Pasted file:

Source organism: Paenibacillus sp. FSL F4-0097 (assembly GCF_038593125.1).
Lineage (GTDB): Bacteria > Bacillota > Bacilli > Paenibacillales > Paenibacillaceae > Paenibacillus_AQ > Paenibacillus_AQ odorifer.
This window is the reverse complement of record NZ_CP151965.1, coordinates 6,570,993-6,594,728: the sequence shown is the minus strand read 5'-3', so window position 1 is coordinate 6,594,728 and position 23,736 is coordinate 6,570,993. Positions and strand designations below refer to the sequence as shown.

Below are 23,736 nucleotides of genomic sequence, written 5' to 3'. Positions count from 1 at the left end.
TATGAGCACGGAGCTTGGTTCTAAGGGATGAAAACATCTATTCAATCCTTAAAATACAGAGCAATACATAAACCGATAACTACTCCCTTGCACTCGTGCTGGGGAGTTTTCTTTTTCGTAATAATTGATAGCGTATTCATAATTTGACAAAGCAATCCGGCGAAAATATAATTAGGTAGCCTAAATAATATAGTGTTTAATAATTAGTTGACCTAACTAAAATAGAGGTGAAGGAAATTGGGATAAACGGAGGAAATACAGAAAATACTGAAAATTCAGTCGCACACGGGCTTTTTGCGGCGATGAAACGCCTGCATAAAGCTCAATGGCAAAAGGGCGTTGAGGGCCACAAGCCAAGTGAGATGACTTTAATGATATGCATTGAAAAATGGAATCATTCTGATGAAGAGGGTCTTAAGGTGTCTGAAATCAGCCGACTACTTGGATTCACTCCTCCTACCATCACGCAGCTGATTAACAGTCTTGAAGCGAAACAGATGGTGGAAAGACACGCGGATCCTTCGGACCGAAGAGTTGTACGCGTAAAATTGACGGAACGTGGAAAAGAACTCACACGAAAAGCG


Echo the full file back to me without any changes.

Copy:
Source organism: Paenibacillus sp. FSL F4-0097 (assembly GCF_038593125.1).
Lineage (GTDB): Bacteria > Bacillota > Bacilli > Paenibacillales > Paenibacillaceae > Paenibacillus_AQ > Paenibacillus_AQ odorifer.
This window is the reverse complement of record NZ_CP151965.1, coordinates 6,570,993-6,594,728: the sequence shown is the minus strand read 5'-3', so window position 1 is coordinate 6,594,728 and position 23,736 is coordinate 6,570,993. Positions and strand designations below refer to the sequence as shown.

Below are 23,736 nucleotides of genomic sequence, written 5' to 3'. Positions count from 1 at the left end.
TATGAGCACGGAGCTTGGTTCTAAGGGATGAAAACATCTATTCAATCCTTAAAATACAGAGCAATACATAAACCGATAACTACTCCCTTGCACTCGTGCTGGGGAGTTTTCTTTTTCGTAATAATTGATAGCGTATTCATAATTTGACAAAGCAATCCGGCGAAAATATAATTAGGTAGCCTAAATAATATAGTGTTTAATAATTAGTTGACCTAACTAAAATAGAGGTGAAGGAAATTGGGATAAACGGAGGAAATACAGAAAATACTGAAAATTCAGTCGCACACGGGCTTTTTGCGGCGATGAAACGCCTGCATAAAGCTCAATGGCAAAAGGGCGTTGAGGGCCACAAGCCAAGTGAGATGACTTTAATGATATGCATTGAAAAATGGAATCATTCTGATGAAGAGGGTCTTAAGGTGTCTGAAATCAGCCGACTACTTGGATTCACTCCTCCTACCATCACGCAGCTGATTAACAGTCTTGAAGCGAAACAGATGGTGGAAAGACACGCGGATCCTTCGGACCGAAGAGTTGTACGCGTAAAATTGACGGAACGTGGAAAAGAACTCACACGAAAAGCG